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image: Contributors

Contributors

By | October 1, 2016

Meet some of the people featured in the October 2016 issue of The Scientist

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image: The Narcissistic Scientist

The Narcissistic Scientist

By | October 1, 2016

Are leading researchers driven more by the quest for knowledge or the pursuit of fame?

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image: How Plants Evolved Different Ways to Make Caffeine

How Plants Evolved Different Ways to Make Caffeine

By | September 21, 2016

Caffeine-producing plants use three different biochemical pathways and two different enzyme families to make the same molecule.

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image: Further Support for Early-Life Allergen Exposure

Further Support for Early-Life Allergen Exposure

By | September 20, 2016

Egg and peanut consumption during infancy is linked to lower risk of allergy to those foods later in life, according to a meta-analysis.

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Scientists estimate the risk to fetuses exposed to the virus in utero.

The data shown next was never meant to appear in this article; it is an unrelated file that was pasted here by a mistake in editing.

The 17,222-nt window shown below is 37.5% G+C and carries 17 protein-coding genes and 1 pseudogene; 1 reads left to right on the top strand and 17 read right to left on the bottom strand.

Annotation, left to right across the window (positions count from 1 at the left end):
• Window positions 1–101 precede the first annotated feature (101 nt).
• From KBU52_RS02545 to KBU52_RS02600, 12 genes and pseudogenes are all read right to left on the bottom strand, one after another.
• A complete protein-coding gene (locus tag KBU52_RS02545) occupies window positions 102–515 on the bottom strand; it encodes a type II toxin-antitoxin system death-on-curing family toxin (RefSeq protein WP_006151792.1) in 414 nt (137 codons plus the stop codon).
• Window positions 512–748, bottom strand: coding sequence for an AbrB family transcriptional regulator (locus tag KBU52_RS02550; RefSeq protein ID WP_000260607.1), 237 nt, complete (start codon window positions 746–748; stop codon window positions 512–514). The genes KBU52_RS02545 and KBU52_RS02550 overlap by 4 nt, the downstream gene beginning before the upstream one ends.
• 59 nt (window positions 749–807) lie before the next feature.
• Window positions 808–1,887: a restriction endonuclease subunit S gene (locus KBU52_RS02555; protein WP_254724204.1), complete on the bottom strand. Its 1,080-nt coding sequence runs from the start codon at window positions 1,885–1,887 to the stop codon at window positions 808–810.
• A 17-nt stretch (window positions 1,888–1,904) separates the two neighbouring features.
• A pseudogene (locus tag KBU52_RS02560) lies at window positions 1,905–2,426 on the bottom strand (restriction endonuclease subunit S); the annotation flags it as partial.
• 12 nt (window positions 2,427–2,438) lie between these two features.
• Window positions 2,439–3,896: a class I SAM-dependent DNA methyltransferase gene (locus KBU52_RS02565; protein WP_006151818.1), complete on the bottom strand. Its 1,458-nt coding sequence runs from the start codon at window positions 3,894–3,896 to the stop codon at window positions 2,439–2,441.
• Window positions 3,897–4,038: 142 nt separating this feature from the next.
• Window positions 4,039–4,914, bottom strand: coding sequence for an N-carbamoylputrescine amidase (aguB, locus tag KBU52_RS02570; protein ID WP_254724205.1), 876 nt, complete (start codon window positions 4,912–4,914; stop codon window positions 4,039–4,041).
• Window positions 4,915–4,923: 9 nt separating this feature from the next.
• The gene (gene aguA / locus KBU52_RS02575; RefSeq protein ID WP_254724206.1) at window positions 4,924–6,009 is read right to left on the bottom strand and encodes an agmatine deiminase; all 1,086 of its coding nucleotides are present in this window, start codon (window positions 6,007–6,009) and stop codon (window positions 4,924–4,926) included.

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image: Stingrays Chew Too

Stingrays Chew Too

By | September 15, 2016

Researchers observe stingrays moving their jaws to grind up prey, a behavior thought to be restricted to mammals.

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image: Week in Review: September 5–9

Week in Review: September 5–9

By | September 9, 2016

Environmental magnetite in the human brain; prion structure takes shape; watching E. coli evolve in real time; learning from others’ behavior 

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image: Giant Petri Dish Displays Evolution in Space and Time

Giant Petri Dish Displays Evolution in Space and Time

By | September 8, 2016

As E. coli bacteria spread over increasingly concentrated antibiotics, researchers discover novel evolutionary pathways that confer resistance.

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In Chapter 13, “Why Is Reductionism Successful in Art?” author Eric Kandel explores what about abstract art challenges the human brain.

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image: How Art Can Inform Brain Science, and Vice Versa

How Art Can Inform Brain Science, and Vice Versa

By | September 1, 2016

Reductionism may be the key to bridging the gap between the humanities and the sciences.

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